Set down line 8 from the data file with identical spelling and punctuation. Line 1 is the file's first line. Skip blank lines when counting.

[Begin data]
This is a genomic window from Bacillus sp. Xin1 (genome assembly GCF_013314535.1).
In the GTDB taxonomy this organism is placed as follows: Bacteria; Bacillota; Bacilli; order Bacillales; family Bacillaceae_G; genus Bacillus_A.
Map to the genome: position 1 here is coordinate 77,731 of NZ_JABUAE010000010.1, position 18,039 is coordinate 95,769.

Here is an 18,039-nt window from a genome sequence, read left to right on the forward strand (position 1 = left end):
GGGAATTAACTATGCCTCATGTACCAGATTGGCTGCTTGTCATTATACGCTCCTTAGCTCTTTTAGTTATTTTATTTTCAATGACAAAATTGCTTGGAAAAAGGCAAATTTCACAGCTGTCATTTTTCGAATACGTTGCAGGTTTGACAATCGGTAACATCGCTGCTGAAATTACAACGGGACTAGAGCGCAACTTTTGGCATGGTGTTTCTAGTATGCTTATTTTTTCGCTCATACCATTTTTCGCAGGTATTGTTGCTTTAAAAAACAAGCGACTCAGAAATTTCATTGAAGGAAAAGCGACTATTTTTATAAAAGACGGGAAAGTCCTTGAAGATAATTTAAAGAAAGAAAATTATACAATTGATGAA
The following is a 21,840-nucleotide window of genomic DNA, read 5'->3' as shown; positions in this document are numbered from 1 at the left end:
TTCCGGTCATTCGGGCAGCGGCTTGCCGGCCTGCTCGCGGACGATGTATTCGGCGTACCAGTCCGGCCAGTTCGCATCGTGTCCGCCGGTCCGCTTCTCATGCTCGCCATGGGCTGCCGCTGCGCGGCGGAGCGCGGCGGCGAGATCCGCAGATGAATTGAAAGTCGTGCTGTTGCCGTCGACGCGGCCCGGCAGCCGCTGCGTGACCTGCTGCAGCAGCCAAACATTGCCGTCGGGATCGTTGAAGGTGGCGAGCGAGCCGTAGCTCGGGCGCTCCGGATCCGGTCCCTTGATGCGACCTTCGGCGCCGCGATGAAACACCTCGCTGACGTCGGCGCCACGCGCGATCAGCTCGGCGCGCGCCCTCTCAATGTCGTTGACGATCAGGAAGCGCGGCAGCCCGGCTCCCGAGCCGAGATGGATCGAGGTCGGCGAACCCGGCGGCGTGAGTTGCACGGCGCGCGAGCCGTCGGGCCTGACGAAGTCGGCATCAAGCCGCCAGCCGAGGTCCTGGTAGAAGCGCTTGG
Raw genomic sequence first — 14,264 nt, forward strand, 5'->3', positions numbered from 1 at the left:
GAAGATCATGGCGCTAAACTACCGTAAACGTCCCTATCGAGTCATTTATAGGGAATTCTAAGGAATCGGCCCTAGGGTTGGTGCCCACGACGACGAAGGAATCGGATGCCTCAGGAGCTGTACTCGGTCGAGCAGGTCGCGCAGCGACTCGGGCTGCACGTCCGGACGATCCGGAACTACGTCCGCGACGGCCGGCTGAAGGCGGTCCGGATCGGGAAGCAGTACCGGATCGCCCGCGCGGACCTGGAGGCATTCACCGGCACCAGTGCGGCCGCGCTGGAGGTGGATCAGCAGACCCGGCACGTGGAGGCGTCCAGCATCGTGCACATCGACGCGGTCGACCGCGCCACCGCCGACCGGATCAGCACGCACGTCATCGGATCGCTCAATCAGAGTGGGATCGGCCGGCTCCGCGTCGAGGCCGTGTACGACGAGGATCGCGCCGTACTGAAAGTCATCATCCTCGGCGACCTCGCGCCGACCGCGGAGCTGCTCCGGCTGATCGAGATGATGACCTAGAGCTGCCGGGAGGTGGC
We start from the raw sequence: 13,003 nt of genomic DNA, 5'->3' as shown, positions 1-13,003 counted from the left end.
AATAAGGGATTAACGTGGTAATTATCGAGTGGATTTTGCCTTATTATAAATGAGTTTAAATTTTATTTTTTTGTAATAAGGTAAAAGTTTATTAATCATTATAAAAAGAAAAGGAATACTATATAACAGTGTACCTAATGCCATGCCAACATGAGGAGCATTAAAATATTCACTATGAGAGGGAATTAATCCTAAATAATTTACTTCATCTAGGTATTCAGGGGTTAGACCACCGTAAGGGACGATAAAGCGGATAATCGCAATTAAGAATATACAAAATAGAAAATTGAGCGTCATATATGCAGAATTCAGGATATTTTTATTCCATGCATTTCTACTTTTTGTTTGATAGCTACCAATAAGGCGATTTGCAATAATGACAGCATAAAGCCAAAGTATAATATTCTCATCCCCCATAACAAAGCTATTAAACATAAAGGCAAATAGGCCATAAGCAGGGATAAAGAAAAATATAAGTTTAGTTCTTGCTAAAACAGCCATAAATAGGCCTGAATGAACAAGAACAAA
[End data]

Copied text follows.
Raw genomic sequence first — 14,264 nt, forward strand, 5'->3', positions numbered from 1 at the left: